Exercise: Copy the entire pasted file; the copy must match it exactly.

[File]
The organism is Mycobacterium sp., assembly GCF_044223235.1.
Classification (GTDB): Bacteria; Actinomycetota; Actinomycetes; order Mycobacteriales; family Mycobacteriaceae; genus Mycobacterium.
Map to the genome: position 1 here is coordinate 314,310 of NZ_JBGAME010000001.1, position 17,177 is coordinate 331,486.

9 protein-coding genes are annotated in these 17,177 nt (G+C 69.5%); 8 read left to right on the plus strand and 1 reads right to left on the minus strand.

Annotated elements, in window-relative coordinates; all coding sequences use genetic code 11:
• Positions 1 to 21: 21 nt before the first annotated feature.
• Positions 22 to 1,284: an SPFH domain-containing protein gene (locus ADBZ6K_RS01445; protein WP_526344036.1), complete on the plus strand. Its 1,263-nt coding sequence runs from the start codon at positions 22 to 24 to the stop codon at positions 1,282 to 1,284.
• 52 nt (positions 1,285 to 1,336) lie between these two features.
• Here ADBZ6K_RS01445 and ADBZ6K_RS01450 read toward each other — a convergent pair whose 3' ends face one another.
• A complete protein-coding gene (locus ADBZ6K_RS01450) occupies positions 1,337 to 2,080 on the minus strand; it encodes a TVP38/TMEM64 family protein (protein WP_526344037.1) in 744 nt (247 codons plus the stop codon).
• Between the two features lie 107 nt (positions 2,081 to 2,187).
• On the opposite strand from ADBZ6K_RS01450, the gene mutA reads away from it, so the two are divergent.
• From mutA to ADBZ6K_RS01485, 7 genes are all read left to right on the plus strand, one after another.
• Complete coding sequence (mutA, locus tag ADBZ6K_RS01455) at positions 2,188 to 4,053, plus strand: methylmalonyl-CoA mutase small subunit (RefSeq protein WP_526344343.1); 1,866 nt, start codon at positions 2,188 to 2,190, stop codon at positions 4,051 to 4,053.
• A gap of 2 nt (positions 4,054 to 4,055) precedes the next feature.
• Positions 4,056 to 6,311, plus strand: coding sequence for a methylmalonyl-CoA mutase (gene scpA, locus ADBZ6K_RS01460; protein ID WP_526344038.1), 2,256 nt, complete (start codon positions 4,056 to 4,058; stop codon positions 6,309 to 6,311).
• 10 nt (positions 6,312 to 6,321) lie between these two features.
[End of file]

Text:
The organism is Mycobacterium sp., assembly GCF_044223235.1.
Classification (GTDB): Bacteria; Actinomycetota; Actinomycetes; order Mycobacteriales; family Mycobacteriaceae; genus Mycobacterium.
Map to the genome: position 1 here is coordinate 314,310 of NZ_JBGAME010000001.1, position 17,177 is coordinate 331,486.

9 protein-coding genes are annotated in these 17,177 nt (G+C 69.5%); 8 read left to right on the plus strand and 1 reads right to left on the minus strand.

Annotated elements, in window-relative coordinates; all coding sequences use genetic code 11:
• Positions 1 to 21: 21 nt before the first annotated feature.
• Positions 22 to 1,284: an SPFH domain-containing protein gene (locus ADBZ6K_RS01445; protein WP_526344036.1), complete on the plus strand. Its 1,263-nt coding sequence runs from the start codon at positions 22 to 24 to the stop codon at positions 1,282 to 1,284.
• 52 nt (positions 1,285 to 1,336) lie between these two features.
• Here ADBZ6K_RS01445 and ADBZ6K_RS01450 read toward each other — a convergent pair whose 3' ends face one another.
• A complete protein-coding gene (locus ADBZ6K_RS01450) occupies positions 1,337 to 2,080 on the minus strand; it encodes a TVP38/TMEM64 family protein (protein WP_526344037.1) in 744 nt (247 codons plus the stop codon).
• Between the two features lie 107 nt (positions 2,081 to 2,187).
• On the opposite strand from ADBZ6K_RS01450, the gene mutA reads away from it, so the two are divergent.
• From mutA to ADBZ6K_RS01485, 7 genes are all read left to right on the plus strand, one after another.
• Complete coding sequence (mutA, locus tag ADBZ6K_RS01455) at positions 2,188 to 4,053, plus strand: methylmalonyl-CoA mutase small subunit (RefSeq protein WP_526344343.1); 1,866 nt, start codon at positions 2,188 to 2,190, stop codon at positions 4,051 to 4,053.
• A gap of 2 nt (positions 4,054 to 4,055) precedes the next feature.
• Positions 4,056 to 6,311, plus strand: coding sequence for a methylmalonyl-CoA mutase (gene scpA, locus ADBZ6K_RS01460; protein ID WP_526344038.1), 2,256 nt, complete (start codon positions 4,056 to 4,058; stop codon positions 6,309 to 6,311).
• 10 nt (positions 6,312 to 6,321) lie between these two features.